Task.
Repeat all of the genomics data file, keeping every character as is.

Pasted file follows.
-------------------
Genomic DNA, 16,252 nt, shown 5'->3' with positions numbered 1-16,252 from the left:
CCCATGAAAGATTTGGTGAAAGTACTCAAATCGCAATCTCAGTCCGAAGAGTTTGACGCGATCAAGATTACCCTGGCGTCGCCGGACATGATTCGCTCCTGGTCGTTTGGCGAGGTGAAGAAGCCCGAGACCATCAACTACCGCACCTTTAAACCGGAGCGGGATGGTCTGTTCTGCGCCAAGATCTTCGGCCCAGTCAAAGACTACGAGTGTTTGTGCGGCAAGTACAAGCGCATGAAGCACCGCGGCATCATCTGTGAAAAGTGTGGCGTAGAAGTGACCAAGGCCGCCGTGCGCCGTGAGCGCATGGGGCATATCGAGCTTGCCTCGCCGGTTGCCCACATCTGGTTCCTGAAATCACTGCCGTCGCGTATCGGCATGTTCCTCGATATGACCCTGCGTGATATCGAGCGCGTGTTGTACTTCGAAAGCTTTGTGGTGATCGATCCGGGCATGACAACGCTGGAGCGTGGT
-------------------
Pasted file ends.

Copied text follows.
Genomic DNA, 16,252 nt, shown 5'->3' with positions numbered 1-16,252 from the left:
CCCATGAAAGATTTGGTGAAAGTACTCAAATCGCAATCTCAGTCCGAAGAGTTTGACGCGATCAAGATTACCCTGGCGTCGCCGGACATGATTCGCTCCTGGTCGTTTGGCGAGGTGAAGAAGCCCGAGACCATCAACTACCGCACCTTTAAACCGGAGCGGGATGGTCTGTTCTGCGCCAAGATCTTCGGCCCAGTCAAAGACTACGAGTGTTTGTGCGGCAAGTACAAGCGCATGAAGCACCGCGGCATCATCTGTGAAAAGTGTGGCGTAGAAGTGACCAAGGCCGCCGTGCGCCGTGAGCGCATGGGGCATATCGAGCTTGCCTCGCCGGTTGCCCACATCTGGTTCCTGAAATCACTGCCGTCGCGTATCGGCATGTTCCTCGATATGACCCTGCGTGATATCGAGCGCGTGTTGTACTTCGAAAGCTTTGTGGTGATCGATCCGGGCATGACAACGCTGGAGCGTGGT